Fire up the… Ford Focus 1.0 EcoBoost

JOURNALISTS have feet made of lead and a need to get absolutely everywhere as quickly as possible.

That’s one of the curious conclusions I’ve drawn from driving the new EcoBoost version of Ford’s Focus, which mates a clever, award-winning new engine with the A* student of the family hatchback class. Make no mistake; it’s an intruiging take on one of Britain’s selling cars, especially given that nearly a fifth of Focuses being sold are EcoBoosts.

The key ingredient is the engine, which you can also find slotted into the Fiesta, Kuga, B-Max, and, in the fullness of time, the Mondeo too. The top pub fact about this extraordinary new powerplant is that it’s physically small enough to fit on a sheet of A4 paper, but thanks to direct injection and a turbo this 1.0 litre, three-cylinder motor more than punches above its weight, being not only the winner of a string of car industry awards but also being potent enough to work in the real world. Smooth, nicely revvy and equipped with 125bhp and 170nm of torque, underpowered this Focus ain’t.

The Ecoboost engine works well in the Focus too, with the light weight and characterful performance complimenting the car’s reputation for being the family hatch with a sense of fun – keener drivers are going to love its fluid handling in particular. It’s keenly priced too, with the Zetec S version I drove weighing at a shade over £19,000, putting on a par with a similarly powerful 1.6 engine but cheaper to run and kinder to the environment.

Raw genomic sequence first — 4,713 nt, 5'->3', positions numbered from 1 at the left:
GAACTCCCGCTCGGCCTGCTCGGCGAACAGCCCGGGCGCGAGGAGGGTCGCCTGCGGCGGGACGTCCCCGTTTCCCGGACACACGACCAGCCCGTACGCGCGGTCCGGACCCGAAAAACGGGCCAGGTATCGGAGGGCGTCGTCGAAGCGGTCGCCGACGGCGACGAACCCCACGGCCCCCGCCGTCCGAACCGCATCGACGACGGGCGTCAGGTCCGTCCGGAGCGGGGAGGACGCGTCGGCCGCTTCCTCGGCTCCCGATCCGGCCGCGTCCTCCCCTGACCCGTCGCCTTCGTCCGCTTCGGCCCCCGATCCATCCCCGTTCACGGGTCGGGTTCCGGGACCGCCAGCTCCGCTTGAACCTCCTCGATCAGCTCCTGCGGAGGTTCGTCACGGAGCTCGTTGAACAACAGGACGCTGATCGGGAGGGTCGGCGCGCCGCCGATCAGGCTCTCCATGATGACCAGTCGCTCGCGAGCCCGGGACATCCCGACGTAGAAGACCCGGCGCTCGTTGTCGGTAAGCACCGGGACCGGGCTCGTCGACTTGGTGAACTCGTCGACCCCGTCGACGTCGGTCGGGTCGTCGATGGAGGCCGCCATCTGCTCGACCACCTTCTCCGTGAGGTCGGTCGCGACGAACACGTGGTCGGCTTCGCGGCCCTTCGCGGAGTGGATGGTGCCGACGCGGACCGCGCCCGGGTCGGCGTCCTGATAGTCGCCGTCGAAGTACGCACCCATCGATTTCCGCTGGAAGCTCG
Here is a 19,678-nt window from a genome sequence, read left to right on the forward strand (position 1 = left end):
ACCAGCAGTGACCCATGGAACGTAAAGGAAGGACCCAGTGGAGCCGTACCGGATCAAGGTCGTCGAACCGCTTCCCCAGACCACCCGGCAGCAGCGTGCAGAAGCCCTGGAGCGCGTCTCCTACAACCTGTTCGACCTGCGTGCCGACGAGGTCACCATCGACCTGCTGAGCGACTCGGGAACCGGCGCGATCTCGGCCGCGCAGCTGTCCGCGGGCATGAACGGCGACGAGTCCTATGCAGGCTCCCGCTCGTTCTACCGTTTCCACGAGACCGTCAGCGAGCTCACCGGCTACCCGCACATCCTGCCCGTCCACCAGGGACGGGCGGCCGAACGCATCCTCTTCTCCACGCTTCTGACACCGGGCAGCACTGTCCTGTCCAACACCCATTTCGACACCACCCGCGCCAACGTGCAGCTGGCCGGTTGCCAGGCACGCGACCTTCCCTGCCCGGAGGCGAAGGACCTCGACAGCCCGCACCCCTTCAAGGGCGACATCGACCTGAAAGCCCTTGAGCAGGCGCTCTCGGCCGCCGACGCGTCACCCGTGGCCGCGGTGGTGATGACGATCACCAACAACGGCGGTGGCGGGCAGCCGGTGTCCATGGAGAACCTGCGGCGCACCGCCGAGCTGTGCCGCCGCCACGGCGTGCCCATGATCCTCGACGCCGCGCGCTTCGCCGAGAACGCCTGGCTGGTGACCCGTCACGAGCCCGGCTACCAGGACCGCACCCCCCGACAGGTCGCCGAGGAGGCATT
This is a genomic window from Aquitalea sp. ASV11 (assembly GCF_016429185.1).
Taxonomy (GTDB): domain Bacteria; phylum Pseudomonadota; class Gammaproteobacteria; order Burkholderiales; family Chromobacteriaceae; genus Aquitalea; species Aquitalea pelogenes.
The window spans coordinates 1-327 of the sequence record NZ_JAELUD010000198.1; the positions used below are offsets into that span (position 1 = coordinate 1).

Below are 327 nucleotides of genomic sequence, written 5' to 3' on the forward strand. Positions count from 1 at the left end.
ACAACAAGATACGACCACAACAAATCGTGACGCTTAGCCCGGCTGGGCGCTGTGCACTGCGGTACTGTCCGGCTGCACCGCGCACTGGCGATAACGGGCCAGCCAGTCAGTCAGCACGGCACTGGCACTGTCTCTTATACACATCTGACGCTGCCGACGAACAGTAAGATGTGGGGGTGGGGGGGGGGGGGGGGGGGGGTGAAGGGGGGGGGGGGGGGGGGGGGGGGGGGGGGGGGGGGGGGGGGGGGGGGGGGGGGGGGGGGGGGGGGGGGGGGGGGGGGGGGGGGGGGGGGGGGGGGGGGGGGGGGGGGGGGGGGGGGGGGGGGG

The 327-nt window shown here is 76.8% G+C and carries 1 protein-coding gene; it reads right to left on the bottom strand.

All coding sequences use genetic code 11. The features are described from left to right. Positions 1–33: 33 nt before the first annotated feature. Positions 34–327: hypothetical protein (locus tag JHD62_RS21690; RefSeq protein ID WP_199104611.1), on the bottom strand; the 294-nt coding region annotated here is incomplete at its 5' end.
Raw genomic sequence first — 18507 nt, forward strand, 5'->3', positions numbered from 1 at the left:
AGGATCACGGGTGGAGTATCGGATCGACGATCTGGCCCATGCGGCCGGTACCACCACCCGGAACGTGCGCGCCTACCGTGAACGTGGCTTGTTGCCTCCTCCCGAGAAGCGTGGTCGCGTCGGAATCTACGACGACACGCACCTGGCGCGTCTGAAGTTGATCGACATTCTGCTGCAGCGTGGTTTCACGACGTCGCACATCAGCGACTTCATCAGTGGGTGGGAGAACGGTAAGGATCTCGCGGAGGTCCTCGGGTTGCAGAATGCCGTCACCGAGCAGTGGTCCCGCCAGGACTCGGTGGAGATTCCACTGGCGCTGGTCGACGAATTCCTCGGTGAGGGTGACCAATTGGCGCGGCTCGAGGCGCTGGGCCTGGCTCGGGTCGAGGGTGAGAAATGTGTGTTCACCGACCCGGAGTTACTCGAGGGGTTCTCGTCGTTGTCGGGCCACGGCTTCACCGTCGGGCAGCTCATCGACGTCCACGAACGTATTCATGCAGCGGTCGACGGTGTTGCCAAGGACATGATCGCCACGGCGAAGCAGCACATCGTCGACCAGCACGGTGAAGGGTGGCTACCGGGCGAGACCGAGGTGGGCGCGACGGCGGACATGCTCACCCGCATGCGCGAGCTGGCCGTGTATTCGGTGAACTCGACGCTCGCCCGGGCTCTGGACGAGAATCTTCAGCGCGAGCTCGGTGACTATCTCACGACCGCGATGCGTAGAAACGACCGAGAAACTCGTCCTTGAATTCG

Or is it? Ford reckons the Focus EcoBoost should be able to get you more than fifty miles for your gallon of unleaded but a quick peek at the trip computer on the particular car I drove showed the journos who’d been driving it around before me had got a shade over 36mpg, and a few minutes in Google’s company revealed stories from other reviewers – and owners – who struggled to get anything like the official consumption figures.

I think the Focus EcoBoost is a great package which mates an already accomplished car to an award-winningly good engine, but on the crucial issue of fuel economy I can only conclude either a) it’s not quite as frugal as you’d think or b) us car reviewers really are too hamfisted and heavy-footed for our own good.

Until Ford let me borrow one long enough to really how much fuel it sips the jury’s out on an otherwise thoroughly good contender for your cash.

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